Microsoft has defended its decision to skip backwards compatibility in the newly revealed Xbox One.
Microsoft Interactive Entertainment president Don Mattrick has confirmed to the Wall Street Journal that there are no plans for any form of backwards compatibility on the new system, saying 'if you're backwards compatible, you're really backwards.'
According to Mattrick, only 5% of customers play older titles on a new system and the option was therefore deemed unnecessary. Whether this statistic encompasses both Playstation 3 and Xbox 360 players is unclear and there is no mention on whether it also factors into the fact that the Xbox 360 was not fully backwards compatible with all original Xbox titles.
By contrast, Sony is being less strict in the backwards compatibility area and have plans to include a cloud-based streaming service to play older titles on its new console, possibly leveraging cloud gaming company Gaikai which it acquired last year.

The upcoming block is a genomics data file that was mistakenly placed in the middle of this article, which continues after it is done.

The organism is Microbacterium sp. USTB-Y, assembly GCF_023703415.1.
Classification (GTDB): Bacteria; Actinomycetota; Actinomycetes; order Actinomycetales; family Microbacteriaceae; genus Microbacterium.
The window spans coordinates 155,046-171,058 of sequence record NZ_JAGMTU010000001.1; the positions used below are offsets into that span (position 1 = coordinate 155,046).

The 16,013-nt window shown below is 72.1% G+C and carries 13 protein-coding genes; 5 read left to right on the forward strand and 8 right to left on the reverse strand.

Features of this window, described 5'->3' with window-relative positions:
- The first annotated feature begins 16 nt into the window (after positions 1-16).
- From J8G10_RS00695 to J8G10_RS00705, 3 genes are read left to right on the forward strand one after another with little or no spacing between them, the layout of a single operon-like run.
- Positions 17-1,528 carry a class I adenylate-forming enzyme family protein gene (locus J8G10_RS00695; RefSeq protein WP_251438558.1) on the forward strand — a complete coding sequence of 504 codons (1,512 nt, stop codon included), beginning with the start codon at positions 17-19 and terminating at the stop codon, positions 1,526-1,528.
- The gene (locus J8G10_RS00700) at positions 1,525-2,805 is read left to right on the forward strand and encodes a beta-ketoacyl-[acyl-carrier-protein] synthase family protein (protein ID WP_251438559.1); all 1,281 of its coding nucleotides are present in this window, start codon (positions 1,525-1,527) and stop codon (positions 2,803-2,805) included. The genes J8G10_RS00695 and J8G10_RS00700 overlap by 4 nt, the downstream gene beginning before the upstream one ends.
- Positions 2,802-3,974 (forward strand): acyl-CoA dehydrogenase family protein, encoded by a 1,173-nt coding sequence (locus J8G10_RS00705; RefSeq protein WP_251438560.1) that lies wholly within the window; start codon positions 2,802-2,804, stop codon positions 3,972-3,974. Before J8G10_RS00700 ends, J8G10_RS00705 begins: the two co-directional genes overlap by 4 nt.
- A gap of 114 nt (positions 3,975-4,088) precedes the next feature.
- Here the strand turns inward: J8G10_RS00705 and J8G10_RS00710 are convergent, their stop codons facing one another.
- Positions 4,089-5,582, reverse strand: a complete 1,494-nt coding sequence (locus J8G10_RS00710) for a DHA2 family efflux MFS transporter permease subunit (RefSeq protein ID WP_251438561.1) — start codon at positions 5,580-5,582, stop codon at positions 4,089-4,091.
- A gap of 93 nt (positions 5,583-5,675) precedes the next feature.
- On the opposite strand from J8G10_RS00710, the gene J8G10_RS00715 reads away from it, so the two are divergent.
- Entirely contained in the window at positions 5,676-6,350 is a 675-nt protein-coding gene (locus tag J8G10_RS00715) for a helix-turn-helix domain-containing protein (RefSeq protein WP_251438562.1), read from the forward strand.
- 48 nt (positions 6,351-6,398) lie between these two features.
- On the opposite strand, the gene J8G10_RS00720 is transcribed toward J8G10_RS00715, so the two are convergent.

At its launch, the Xbox 360 was capable of running 279 titles from the original Xbox library, although this number whittled down over time due to new bugs being discovered by players and updates to the console hardware.
Sony's Playstation 3 had a marginally better offering with backwards compatibility with earlier models allowing for Playstation 2 titles to be played from them and all models allowing for original Playstation titles to be run.
Microsoft's upcoming Xbox One was revealed earlier this week and has sparked a great deal of discussion in the gaming community, in particular surrounding its ill defined stance on the second-hand games market.